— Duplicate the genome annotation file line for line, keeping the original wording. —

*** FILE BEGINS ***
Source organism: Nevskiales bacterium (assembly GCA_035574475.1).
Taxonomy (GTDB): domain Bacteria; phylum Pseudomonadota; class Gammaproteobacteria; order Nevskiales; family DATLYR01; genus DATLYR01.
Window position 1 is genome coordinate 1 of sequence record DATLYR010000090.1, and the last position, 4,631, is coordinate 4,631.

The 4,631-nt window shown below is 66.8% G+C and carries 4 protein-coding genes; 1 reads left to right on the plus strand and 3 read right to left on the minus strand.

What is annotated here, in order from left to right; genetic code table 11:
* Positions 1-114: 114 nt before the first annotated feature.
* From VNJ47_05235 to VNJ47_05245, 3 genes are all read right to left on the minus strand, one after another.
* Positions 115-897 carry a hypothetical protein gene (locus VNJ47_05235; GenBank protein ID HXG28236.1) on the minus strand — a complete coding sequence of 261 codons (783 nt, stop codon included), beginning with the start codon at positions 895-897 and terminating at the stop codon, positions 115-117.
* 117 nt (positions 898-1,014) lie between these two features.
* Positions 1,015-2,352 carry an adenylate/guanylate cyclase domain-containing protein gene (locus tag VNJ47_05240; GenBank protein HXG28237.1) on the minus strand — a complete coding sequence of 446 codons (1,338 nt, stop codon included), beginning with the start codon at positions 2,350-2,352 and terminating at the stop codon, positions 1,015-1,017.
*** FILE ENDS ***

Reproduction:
Source organism: Nevskiales bacterium (assembly GCA_035574475.1).
Taxonomy (GTDB): domain Bacteria; phylum Pseudomonadota; class Gammaproteobacteria; order Nevskiales; family DATLYR01; genus DATLYR01.
Window position 1 is genome coordinate 1 of sequence record DATLYR010000090.1, and the last position, 4,631, is coordinate 4,631.

The 4,631-nt window shown below is 66.8% G+C and carries 4 protein-coding genes; 1 reads left to right on the plus strand and 3 read right to left on the minus strand.

What is annotated here, in order from left to right; genetic code table 11:
* Positions 1-114: 114 nt before the first annotated feature.
* From VNJ47_05235 to VNJ47_05245, 3 genes are all read right to left on the minus strand, one after another.
* Positions 115-897 carry a hypothetical protein gene (locus VNJ47_05235; GenBank protein ID HXG28236.1) on the minus strand — a complete coding sequence of 261 codons (783 nt, stop codon included), beginning with the start codon at positions 895-897 and terminating at the stop codon, positions 115-117.
* 117 nt (positions 898-1,014) lie between these two features.
* Positions 1,015-2,352 carry an adenylate/guanylate cyclase domain-containing protein gene (locus tag VNJ47_05240; GenBank protein HXG28237.1) on the minus strand — a complete coding sequence of 446 codons (1,338 nt, stop codon included), beginning with the start codon at positions 2,350-2,352 and terminating at the stop codon, positions 1,015-1,017.